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The world’s largest economies will suffer severe human and economic consequences of climate change, especially if no action is taken to reduce greenhouse gas (GHG) emissions, according to a new study (G20 Climate Risk Atlas, Impacts, Policy, Economics, from the Euro-Mediterranean Center on Climate Change (CMCC), an Italian research center.

“From droughts, heatwaves and sea level rise, to dwindling food supplies and threats to tourism — these findings show how severely climate change will hit the world’s biggest economies, unless we act now,” said Donatella Spano, senior member of the CMCC’s Strategic Council and a scientist at the University of Sassari, in a statement that accompanied the report’s release.

The report studied the G-20, a group of 19 nations and the European Union that includes the United States, Canada, France, Germany, Brazil, Mexico, Japan, China and Russia, among others.

It found that climate change impacts such as extreme heat and sea level rise are already causing death and destruction in the world’s leading economies, and that if climate change continues unabated, it will also lead to new plagues that proliferate in warmer climates. With medium to high emissions, as temperatures rise in the northern U.S., the Zika virus — which has previously been locally transmitted within the country only in Florida and Texas — could threaten 83 percent of the population by 2050. More than 92 percent of U.S. residents could be at risk from dengue fever.

If emissions remain high, Europe will have 90,000 deaths from extreme heat each year by the end of this century, up from 2,700 currently.

All of this has economic implications too. In a high-emissions future, countries such as France and Indonesia might lose one-fifth or more of their fishing catch due to warmer ocean temperatures, and sea level rise could wreck coastal infrastructure, resulting in projected losses of 404 billion euros ($468 billion) for Japan and 815 million euros ($945 billion) for South Africa by 2050.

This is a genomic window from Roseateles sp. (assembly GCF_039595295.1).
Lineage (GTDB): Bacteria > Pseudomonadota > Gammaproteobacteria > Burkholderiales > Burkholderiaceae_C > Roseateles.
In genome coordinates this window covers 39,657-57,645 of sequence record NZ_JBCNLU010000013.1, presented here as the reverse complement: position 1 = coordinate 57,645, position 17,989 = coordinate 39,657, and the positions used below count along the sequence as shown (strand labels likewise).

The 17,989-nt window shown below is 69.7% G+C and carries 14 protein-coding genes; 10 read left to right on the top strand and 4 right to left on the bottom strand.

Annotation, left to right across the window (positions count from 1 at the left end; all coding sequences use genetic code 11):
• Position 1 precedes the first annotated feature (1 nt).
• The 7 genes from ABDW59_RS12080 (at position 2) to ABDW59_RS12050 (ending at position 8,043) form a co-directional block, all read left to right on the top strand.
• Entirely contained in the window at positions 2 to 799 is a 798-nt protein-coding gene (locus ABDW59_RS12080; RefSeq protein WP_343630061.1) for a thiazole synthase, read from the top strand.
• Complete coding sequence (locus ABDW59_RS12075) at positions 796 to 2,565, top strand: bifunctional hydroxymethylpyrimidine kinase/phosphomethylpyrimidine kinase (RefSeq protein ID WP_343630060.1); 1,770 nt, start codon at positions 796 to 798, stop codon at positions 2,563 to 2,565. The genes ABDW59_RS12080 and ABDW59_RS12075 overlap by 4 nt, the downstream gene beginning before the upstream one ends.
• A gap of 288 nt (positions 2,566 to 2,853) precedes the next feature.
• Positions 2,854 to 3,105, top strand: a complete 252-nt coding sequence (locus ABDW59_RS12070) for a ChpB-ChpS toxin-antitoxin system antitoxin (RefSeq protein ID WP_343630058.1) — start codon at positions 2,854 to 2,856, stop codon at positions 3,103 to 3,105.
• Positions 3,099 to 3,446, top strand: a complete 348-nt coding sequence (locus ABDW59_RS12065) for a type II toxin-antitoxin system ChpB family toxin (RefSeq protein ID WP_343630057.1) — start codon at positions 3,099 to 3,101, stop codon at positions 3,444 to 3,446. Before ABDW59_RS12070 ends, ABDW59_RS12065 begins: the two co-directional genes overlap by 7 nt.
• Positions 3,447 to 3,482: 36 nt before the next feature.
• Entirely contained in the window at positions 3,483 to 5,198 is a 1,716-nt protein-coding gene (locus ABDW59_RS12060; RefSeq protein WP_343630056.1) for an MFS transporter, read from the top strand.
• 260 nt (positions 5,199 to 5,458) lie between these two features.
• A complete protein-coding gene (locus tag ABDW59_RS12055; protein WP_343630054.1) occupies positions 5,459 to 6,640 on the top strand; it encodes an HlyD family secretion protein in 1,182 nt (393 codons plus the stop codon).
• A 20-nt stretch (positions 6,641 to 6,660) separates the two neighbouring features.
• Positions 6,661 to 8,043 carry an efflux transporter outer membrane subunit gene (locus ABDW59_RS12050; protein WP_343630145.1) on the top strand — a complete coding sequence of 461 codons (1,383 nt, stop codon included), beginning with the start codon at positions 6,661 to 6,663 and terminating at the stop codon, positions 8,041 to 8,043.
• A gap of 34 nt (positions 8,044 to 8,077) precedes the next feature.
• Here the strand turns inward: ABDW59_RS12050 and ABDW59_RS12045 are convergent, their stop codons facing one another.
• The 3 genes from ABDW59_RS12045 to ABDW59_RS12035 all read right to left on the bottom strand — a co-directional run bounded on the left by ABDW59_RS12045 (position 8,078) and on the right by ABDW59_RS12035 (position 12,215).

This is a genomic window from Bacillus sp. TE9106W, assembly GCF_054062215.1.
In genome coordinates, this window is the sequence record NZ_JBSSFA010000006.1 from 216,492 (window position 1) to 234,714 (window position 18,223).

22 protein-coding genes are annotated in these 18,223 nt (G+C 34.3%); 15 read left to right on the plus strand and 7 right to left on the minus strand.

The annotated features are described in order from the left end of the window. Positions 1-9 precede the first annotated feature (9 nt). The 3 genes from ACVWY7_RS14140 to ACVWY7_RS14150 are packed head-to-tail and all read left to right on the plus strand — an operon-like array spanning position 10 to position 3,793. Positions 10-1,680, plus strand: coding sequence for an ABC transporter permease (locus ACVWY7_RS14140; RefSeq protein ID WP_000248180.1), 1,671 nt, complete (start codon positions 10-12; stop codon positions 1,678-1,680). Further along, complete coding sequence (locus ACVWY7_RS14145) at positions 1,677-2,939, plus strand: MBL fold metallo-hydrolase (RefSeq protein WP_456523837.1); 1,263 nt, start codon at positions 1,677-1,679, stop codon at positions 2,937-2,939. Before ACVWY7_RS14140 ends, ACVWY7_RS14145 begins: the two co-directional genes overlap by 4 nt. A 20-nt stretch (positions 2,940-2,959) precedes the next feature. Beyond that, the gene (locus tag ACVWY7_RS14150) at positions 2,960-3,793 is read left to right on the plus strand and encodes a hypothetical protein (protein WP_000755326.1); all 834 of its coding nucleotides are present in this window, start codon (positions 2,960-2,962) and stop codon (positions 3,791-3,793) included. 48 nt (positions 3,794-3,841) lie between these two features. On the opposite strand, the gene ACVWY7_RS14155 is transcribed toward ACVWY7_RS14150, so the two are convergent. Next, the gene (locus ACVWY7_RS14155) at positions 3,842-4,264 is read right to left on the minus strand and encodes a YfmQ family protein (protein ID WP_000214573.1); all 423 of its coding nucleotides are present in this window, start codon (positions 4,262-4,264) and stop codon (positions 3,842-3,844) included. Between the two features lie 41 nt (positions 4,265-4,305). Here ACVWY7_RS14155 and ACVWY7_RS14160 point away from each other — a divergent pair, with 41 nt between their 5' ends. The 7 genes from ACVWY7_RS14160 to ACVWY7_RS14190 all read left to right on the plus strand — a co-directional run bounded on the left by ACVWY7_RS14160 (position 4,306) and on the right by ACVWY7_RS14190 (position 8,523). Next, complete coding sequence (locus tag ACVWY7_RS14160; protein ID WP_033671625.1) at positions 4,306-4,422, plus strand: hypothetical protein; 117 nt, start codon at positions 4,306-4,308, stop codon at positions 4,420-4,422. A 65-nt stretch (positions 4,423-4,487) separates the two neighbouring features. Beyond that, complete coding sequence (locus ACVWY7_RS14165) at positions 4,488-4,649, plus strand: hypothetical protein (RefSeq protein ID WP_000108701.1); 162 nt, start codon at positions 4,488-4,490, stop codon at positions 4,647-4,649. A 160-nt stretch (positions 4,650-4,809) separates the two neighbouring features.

Overall, the report estimated that G-20 countries will lose 4 percent of their total economic output by 2050 and 8 percent by 2100 if emissions don’t swiftly diminish.

The CMCC, which works with the Intergovernmental Panel on Climate Change, released the report in advance of the UN Climate Change Conference in Glasgow, Scotland, next week. The G-20 countries are responsible for around 80 percent of the world’s total greenhouse gas emissions that cause global warming.

The G-20 nations are all parties to the Paris Agreement, which was struck in 2015 and set the goal of keeping warming below 2 degrees Celsius over preindustrial levels. But the individual national commitments to reduce emissions so far have put the world on a pathway toward at least 2.7°C of warming. The hope that G-20 nations like China and Brazil, which shied away from making strong emissions reduction pledges last time, would step up their ambition in advance of Glasgow has so far not materialized. According to a recent U.N. report, the planet is still headed for catastrophic climate change without bold new pledges.